Category: Guest Authors

Author Lee McKenzie

Lee McKenzie…writing fifty shades of pink

First – the winner of last week’s giveaway – Helena Korin! Helena’s copy of Jenny Andersen’s eBook, Stalking Bell, is on the way to her inbox.

Now on to this week’s guest author.

I’m so  excited to have my friend, multi-published Harlequin author Lee McKenzie as my guest!

The Parent Trap - front cover
This week’s giveaway!

I know it’s a much-used phrase, in fact the name of one of the Harlequin imprints she publishes under, but I’d truly have to describe Lee’s books as “heartwarming”. They always make me feel good, like there are still possibilities in life for a happily ever after.

And to celebrate having Lee here today, I’m giving away an eBook copy of her Harlequin romance The Parent Trap to one lucky reader who comments on her blog this week! (This contest closes Sunday June 6 at midnight.)

Let’s see what Lee’s been working on lately.

JH:  Hi Lee. What is your latest published book?

LM:  To Catch a Wife, (Harlequin Heartwarming, May 2016).
is my most recent book and as you can see, it was released just this month.

The story is set in the fictional small town of Riverton, Wisconsin, and it’s the first book in The Finnegan Sisters trilogy. To Catch a Wife is available online right now—in both print and eBook formats—and in June it the mass market edition will be available in select Walmart stores throughout the US. The second book in the series, His Best Friend’s Wife, will be out in December 2016. The working title of the third book is Cowboy, Come Home (release date TBA).

Here’s the back cover blurb for To Catch a Wife:To Catch a Wife - Lee McKenzie - front cover

He’ll prove he’s back for good

Detective Jack Evans will keep proposing as many times as it takes. He never expected to come home to Riverton, Wisconsin, let alone to find himself lost in a night of passion with reporter Emily Finnegan—and he gets an even bigger surprise when he finds out she’s pregnant. Now he’s determined to marry the beautiful brunette. It took a world-shaking surprise to make him realize what was missing in his life. But Emily has been hurt before and isn’t convinced his desire to marry her is about love. He’ll do whatever it takes to prove his heart is hers…for as long as they both shall live.

JH:  You’ve described Riverton as a “fictional small town”, but is it totally made up, or based on a real place?

LM:  Riverton, Wisconsin, is a fictional small town loosely based on the town of Wabasha, Minnesota, on the bank of the Mississippi. I don’t know anyone who lives in Wabasha, but I have been there twice and fell in love with its wide Main Street lined with old, two-story brick buildings. I decided to fictionalize the town because I don’t know enough about Wabasha to make it realistic. The best part of making up my town is getting to make stuff up! If you would like a closer look, please check out my April post on the Harlequin Heartwarming Authors Blog, aptly (I think!) titled “Making Stuff Up.”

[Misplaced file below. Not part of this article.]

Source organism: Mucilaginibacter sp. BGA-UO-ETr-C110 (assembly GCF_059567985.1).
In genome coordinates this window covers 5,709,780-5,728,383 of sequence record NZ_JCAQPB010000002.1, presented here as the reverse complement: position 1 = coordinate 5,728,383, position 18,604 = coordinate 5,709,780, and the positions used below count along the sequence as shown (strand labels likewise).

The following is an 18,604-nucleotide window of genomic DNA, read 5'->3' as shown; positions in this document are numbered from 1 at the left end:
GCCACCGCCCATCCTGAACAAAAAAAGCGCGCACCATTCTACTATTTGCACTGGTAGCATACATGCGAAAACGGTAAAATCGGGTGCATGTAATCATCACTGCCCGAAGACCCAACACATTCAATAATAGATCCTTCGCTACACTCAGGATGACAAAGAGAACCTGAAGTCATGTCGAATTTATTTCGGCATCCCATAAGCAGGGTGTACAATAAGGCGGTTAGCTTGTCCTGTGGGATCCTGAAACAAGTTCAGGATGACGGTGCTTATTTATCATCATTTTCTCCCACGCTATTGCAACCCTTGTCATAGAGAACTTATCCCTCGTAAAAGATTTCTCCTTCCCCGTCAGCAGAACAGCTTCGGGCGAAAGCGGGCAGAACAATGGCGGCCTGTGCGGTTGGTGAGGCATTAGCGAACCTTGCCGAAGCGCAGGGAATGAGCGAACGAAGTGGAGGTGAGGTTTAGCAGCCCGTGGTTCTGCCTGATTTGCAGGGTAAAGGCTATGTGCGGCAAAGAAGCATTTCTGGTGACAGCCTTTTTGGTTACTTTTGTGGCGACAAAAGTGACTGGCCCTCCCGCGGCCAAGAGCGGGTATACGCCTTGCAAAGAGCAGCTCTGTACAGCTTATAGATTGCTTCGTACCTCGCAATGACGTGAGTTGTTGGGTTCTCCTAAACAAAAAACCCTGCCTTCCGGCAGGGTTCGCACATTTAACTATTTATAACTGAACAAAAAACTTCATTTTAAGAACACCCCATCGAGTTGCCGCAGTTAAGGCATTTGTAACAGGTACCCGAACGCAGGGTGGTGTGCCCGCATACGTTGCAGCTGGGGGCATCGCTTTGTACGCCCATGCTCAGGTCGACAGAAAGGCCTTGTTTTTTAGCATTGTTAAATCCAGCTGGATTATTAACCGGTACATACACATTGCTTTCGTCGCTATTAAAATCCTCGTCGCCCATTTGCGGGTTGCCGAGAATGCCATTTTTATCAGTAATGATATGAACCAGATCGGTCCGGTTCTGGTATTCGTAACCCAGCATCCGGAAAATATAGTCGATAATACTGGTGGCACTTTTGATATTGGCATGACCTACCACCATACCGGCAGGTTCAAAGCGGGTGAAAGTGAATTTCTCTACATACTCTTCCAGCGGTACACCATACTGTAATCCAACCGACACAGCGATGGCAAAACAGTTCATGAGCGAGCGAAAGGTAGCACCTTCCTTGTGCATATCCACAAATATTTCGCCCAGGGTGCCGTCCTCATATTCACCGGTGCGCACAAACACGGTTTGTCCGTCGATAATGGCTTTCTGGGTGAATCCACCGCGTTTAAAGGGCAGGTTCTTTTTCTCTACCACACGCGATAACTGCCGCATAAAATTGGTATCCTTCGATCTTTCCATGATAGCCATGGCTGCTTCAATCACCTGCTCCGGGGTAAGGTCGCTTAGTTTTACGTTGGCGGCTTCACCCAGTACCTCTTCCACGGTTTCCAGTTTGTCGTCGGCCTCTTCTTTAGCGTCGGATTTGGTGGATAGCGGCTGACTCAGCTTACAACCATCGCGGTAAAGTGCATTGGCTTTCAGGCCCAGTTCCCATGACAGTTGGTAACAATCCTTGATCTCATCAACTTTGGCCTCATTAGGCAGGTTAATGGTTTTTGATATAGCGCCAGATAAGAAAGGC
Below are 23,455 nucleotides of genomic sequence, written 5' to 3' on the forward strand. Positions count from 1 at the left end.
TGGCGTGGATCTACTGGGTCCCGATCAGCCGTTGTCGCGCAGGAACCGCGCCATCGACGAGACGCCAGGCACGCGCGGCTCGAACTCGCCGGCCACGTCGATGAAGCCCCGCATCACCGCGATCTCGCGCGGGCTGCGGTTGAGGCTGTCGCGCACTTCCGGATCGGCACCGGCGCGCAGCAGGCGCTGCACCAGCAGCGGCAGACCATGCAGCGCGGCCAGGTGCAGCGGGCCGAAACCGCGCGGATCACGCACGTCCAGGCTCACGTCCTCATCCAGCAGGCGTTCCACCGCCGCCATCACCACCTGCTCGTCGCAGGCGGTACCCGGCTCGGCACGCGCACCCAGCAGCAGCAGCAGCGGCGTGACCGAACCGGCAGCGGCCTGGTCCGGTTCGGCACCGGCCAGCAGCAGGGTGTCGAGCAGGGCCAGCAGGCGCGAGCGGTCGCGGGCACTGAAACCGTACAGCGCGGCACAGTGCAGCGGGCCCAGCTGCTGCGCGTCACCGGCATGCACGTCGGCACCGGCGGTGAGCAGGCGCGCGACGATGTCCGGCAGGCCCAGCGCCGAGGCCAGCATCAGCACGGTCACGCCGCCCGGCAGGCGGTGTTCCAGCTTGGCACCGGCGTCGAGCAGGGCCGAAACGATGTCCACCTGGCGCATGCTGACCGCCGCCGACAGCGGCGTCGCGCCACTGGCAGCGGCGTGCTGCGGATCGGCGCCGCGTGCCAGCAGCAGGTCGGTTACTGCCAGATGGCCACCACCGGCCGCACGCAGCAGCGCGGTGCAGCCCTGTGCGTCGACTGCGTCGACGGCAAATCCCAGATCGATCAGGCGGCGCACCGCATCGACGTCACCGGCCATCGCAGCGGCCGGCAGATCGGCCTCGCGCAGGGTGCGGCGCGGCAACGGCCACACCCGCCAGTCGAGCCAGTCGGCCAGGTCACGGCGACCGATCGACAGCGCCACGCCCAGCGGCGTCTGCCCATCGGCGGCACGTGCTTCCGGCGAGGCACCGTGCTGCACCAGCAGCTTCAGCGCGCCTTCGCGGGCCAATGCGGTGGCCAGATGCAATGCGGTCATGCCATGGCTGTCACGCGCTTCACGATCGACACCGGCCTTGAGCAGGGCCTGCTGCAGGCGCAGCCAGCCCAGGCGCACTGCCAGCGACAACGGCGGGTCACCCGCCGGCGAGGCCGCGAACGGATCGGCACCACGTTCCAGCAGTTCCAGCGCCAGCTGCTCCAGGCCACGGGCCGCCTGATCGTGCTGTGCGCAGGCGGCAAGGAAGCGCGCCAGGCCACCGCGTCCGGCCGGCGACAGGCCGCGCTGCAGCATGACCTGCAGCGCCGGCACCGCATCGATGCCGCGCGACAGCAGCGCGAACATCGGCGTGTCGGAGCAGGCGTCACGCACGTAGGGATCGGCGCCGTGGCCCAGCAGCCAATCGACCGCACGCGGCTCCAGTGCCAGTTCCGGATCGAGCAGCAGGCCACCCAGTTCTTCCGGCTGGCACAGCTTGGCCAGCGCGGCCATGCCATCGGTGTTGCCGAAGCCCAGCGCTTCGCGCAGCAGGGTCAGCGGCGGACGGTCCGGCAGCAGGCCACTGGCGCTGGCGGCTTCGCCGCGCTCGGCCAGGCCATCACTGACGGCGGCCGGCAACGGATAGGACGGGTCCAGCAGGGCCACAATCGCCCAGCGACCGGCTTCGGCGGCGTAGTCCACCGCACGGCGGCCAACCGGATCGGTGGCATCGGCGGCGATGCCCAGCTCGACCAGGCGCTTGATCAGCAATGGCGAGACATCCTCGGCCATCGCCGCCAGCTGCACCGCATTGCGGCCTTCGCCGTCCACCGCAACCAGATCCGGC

JH:  What attracted you to the small-town romance genre?

LM:  I love to incorporate a sense of community in my books and, for me, a small-town setting makes that a lot more fun. Anyone who has ever lived in a real small town knows there are always a few quirky people who make life interesting.

In To Catch a Wife, readers will meet Mable Potter, a retired high school English teacher who taught several generations of Rivertonians and now lives alone with her scallywag of a dog, Banjo. The title of this book is a play on To Catch a Thief, and Mable and her dog just might be involved.

PetHamsters actually play a big part in my stories. The heroine of this story, Emily Finnegan, has a hamster named Tadpole.

I held a Name This Furry Friend contest and the name Tadpole was the hands-down favourite among my panel of judges. I had fun coming up with an explanation for the name, and the winner is acknowledged in the book.

JH:  I love your tag line,Lee McKenzie…writing fifty shades of pink. How did you come up with it?

LM:  Believe it or not, my husband came up with this one. I overhead him explaining to someone that I’m a romance author, and that person asked, “You mean like Fifty Shades of Grey?” My husband replied, “No, more like fifty shades of pink.” And my tag line was born. I think it perfectly reflects what I write…wholesome, tender romance with a focus on family, friendships and community.

JH:  What do you enjoy doing when you are not writing?